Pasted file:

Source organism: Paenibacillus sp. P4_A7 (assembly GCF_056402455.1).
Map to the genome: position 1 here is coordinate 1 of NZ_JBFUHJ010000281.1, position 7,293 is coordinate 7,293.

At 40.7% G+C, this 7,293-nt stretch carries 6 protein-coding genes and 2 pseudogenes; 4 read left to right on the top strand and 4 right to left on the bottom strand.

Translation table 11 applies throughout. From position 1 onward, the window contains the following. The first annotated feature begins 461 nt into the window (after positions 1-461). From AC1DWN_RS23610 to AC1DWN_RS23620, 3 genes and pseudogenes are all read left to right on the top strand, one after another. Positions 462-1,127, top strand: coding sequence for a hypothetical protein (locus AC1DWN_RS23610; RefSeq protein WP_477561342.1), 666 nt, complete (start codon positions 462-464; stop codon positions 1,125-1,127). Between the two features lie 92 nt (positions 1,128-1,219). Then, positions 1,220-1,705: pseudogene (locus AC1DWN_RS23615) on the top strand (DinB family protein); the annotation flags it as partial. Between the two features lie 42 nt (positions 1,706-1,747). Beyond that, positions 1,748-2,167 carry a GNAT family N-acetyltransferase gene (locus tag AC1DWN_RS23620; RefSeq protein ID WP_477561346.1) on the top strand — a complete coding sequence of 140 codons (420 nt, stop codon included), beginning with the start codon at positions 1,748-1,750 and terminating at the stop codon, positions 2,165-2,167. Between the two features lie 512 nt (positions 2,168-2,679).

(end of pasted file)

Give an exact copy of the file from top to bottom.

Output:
Source organism: Paenibacillus sp. P4_A7 (assembly GCF_056402455.1).
Map to the genome: position 1 here is coordinate 1 of NZ_JBFUHJ010000281.1, position 7,293 is coordinate 7,293.

At 40.7% G+C, this 7,293-nt stretch carries 6 protein-coding genes and 2 pseudogenes; 4 read left to right on the top strand and 4 right to left on the bottom strand.

Translation table 11 applies throughout. From position 1 onward, the window contains the following. The first annotated feature begins 461 nt into the window (after positions 1-461). From AC1DWN_RS23610 to AC1DWN_RS23620, 3 genes and pseudogenes are all read left to right on the top strand, one after another. Positions 462-1,127, top strand: coding sequence for a hypothetical protein (locus AC1DWN_RS23610; RefSeq protein WP_477561342.1), 666 nt, complete (start codon positions 462-464; stop codon positions 1,125-1,127). Between the two features lie 92 nt (positions 1,128-1,219). Then, positions 1,220-1,705: pseudogene (locus AC1DWN_RS23615) on the top strand (DinB family protein); the annotation flags it as partial. Between the two features lie 42 nt (positions 1,706-1,747). Beyond that, positions 1,748-2,167 carry a GNAT family N-acetyltransferase gene (locus tag AC1DWN_RS23620; RefSeq protein ID WP_477561346.1) on the top strand — a complete coding sequence of 140 codons (420 nt, stop codon included), beginning with the start codon at positions 1,748-1,750 and terminating at the stop codon, positions 2,165-2,167. Between the two features lie 512 nt (positions 2,168-2,679).